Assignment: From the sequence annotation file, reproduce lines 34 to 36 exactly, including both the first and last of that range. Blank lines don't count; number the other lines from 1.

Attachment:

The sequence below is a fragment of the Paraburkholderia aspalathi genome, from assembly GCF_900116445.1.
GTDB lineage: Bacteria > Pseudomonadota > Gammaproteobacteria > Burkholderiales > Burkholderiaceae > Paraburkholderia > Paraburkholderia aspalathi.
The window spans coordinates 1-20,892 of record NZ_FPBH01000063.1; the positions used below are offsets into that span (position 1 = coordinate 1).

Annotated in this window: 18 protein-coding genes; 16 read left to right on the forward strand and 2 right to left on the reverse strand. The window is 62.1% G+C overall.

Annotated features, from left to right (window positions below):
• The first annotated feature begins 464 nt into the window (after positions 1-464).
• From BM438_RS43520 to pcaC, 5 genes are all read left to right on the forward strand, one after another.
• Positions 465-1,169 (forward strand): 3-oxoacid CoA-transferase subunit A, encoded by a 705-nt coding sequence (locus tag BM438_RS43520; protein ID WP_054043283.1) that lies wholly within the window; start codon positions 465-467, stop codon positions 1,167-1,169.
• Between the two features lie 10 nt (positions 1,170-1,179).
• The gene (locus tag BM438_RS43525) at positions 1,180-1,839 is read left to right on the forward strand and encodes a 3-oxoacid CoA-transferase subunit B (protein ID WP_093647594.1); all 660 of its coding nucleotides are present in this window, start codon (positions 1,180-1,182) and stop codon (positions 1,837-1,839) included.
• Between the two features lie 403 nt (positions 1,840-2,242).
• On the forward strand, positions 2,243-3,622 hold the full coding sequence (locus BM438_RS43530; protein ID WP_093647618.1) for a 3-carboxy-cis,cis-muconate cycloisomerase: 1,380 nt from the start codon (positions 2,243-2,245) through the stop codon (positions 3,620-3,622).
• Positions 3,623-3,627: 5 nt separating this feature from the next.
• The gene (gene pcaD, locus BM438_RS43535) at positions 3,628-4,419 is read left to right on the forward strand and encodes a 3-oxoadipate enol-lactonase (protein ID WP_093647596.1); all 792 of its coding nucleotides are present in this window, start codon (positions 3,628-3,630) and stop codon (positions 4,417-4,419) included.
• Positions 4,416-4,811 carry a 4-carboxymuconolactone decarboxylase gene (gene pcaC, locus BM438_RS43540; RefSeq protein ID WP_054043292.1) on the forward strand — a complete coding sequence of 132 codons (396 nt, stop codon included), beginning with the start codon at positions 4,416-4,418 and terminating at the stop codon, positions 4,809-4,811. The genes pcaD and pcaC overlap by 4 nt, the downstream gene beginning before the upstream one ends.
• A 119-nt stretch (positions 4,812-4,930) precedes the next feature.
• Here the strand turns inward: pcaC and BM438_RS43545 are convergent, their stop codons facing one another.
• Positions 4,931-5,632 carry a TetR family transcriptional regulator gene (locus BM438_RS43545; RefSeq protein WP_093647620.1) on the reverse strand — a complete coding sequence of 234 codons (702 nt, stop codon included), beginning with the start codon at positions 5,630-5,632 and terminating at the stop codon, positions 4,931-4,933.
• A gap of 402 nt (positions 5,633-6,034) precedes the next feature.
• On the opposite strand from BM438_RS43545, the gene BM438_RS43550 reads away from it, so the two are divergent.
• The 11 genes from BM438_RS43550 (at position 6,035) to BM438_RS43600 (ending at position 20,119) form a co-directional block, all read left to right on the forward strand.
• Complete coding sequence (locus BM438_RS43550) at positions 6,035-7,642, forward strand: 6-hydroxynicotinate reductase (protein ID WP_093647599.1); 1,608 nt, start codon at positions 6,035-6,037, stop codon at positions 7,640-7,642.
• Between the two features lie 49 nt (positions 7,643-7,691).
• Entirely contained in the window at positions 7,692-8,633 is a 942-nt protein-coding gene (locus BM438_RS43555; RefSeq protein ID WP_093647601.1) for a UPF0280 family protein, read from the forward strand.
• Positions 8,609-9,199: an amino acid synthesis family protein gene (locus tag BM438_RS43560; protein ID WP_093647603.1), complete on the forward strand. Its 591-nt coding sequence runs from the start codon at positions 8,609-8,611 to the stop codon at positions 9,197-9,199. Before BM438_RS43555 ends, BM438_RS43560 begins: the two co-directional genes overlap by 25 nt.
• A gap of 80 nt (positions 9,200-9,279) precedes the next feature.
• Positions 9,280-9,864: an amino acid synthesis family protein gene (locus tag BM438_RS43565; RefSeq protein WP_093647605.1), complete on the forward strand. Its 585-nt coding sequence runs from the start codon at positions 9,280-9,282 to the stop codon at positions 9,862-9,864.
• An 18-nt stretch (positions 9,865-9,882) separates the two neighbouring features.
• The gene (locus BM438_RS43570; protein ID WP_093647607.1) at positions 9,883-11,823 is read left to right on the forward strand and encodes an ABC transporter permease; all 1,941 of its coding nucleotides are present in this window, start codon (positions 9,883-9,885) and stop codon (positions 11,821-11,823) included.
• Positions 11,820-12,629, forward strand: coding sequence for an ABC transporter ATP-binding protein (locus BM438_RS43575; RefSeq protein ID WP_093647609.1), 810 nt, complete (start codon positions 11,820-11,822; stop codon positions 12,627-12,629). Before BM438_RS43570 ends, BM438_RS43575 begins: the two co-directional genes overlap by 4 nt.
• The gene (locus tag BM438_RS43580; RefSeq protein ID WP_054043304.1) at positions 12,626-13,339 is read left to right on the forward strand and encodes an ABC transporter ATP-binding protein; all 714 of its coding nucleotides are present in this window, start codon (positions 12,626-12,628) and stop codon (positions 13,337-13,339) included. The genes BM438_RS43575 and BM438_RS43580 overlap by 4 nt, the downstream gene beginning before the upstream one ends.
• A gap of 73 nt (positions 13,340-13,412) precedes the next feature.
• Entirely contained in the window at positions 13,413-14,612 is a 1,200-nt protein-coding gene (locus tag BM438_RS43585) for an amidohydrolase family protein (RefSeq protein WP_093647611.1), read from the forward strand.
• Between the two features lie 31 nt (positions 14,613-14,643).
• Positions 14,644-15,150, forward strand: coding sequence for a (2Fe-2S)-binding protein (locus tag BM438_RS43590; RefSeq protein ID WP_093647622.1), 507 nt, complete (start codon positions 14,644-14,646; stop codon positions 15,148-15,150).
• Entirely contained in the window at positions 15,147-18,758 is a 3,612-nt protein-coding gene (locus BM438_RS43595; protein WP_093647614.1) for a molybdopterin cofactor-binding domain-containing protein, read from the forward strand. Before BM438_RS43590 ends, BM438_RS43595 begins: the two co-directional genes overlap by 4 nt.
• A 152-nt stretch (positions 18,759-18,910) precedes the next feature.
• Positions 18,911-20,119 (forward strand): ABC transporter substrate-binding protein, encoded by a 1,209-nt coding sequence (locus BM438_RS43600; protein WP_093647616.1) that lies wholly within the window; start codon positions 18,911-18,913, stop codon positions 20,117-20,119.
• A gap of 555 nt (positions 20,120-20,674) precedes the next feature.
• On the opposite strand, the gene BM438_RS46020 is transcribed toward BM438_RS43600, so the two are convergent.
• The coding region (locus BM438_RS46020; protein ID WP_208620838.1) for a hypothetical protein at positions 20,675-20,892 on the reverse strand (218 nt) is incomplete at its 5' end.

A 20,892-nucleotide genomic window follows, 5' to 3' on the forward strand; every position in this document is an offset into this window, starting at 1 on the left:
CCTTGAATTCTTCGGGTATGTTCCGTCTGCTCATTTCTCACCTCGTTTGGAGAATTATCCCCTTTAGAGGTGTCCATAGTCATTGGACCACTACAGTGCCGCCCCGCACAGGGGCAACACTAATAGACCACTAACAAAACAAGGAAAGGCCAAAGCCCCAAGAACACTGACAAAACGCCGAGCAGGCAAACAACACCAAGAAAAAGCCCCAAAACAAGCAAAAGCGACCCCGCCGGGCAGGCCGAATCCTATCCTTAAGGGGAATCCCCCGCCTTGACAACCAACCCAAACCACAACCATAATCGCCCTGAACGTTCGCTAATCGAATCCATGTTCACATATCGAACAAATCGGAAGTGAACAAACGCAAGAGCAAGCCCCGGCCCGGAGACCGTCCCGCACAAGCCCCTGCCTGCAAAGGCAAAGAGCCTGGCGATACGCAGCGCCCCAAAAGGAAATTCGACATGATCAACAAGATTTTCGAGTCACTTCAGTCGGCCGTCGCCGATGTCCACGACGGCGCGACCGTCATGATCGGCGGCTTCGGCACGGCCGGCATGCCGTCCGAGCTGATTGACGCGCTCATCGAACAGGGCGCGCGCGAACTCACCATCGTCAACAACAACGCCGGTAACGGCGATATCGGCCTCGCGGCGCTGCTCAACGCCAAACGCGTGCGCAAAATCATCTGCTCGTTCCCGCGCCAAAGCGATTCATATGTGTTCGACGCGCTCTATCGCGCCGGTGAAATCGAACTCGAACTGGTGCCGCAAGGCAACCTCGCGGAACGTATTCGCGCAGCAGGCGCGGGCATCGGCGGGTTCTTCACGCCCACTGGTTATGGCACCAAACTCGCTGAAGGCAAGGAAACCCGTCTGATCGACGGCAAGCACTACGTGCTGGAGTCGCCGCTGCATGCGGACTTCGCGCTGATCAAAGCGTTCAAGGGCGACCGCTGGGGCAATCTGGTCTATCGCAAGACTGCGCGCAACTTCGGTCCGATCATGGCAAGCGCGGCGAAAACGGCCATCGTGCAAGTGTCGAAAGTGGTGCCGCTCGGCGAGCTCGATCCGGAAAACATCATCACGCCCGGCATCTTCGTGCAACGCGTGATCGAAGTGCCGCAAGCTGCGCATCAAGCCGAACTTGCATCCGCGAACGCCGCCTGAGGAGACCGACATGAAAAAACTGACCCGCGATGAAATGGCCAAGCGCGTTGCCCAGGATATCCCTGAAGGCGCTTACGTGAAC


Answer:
• Between the two features lie 31 nt (positions 14,613-14,643).
• Positions 14,644-15,150, forward strand: coding sequence for a (2Fe-2S)-binding protein (locus tag BM438_RS43590; RefSeq protein ID WP_093647622.1), 507 nt, complete (start codon positions 14,644-14,646; stop codon positions 15,148-15,150).
• Entirely contained in the window at positions 15,147-18,758 is a 3,612-nt protein-coding gene (locus BM438_RS43595; protein WP_093647614.1) for a molybdopterin cofactor-binding domain-containing protein, read from the forward strand. Before BM438_RS43590 ends, BM438_RS43595 begins: the two co-directional genes overlap by 4 nt.